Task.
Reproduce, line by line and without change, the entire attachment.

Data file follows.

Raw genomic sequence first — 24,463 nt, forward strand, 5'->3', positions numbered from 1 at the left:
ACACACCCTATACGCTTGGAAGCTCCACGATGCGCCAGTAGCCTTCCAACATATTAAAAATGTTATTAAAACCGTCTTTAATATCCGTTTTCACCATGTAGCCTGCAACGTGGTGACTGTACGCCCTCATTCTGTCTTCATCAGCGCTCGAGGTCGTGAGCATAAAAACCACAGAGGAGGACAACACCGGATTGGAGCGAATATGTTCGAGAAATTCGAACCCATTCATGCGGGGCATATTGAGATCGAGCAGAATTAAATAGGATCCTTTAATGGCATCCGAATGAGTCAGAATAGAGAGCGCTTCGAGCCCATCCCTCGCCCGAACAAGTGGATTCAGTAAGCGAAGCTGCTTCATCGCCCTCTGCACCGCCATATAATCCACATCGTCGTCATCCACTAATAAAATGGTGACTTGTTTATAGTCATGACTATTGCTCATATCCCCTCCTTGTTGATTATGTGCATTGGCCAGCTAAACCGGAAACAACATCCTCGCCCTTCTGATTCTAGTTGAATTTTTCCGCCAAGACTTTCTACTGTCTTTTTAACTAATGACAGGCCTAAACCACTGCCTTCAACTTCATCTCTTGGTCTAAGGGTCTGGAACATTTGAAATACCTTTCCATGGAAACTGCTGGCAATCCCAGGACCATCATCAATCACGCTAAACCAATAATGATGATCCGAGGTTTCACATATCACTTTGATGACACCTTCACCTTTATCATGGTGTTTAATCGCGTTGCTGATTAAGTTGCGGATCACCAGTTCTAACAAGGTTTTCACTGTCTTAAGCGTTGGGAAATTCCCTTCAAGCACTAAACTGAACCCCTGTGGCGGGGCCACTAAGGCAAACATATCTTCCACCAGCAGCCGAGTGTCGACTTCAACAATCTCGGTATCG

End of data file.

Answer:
Raw genomic sequence first — 24,463 nt, forward strand, 5'->3', positions numbered from 1 at the left:
ACACACCCTATACGCTTGGAAGCTCCACGATGCGCCAGTAGCCTTCCAACATATTAAAAATGTTATTAAAACCGTCTTTAATATCCGTTTTCACCATGTAGCCTGCAACGTGGTGACTGTACGCCCTCATTCTGTCTTCATCAGCGCTCGAGGTCGTGAGCATAAAAACCACAGAGGAGGACAACACCGGATTGGAGCGAATATGTTCGAGAAATTCGAACCCATTCATGCGGGGCATATTGAGATCGAGCAGAATTAAATAGGATCCTTTAATGGCATCCGAATGAGTCAGAATAGAGAGCGCTTCGAGCCCATCCCTCGCCCGAACAAGTGGATTCAGTAAGCGAAGCTGCTTCATCGCCCTCTGCACCGCCATATAATCCACATCGTCGTCATCCACTAATAAAATGGTGACTTGTTTATAGTCATGACTATTGCTCATATCCCCTCCTTGTTGATTATGTGCATTGGCCAGCTAAACCGGAAACAACATCCTCGCCCTTCTGATTCTAGTTGAATTTTTCCGCCAAGACTTTCTACTGTCTTTTTAACTAATGACAGGCCTAAACCACTGCCTTCAACTTCATCTCTTGGTCTAAGGGTCTGGAACATTTGAAATACCTTTCCATGGAAACTGCTGGCAATCCCAGGACCATCATCAATCACGCTAAACCAATAATGATGATCCGAGGTTTCACATATCACTTTGATGACACCTTCACCTTTATCATGGTGTTTAATCGCGTTGCTGATTAAGTTGCGGATCACCAGTTCTAACAAGGTTTTCACTGTCTTAAGCGTTGGGAAATTCCCTTCAAGCACTAAACTGAACCCCTGTGGCGGGGCCACTAAGGCAAACATATCTTCCACCAGCAGCCGAGTGTCGACTTCAACAATCTCGGTATCG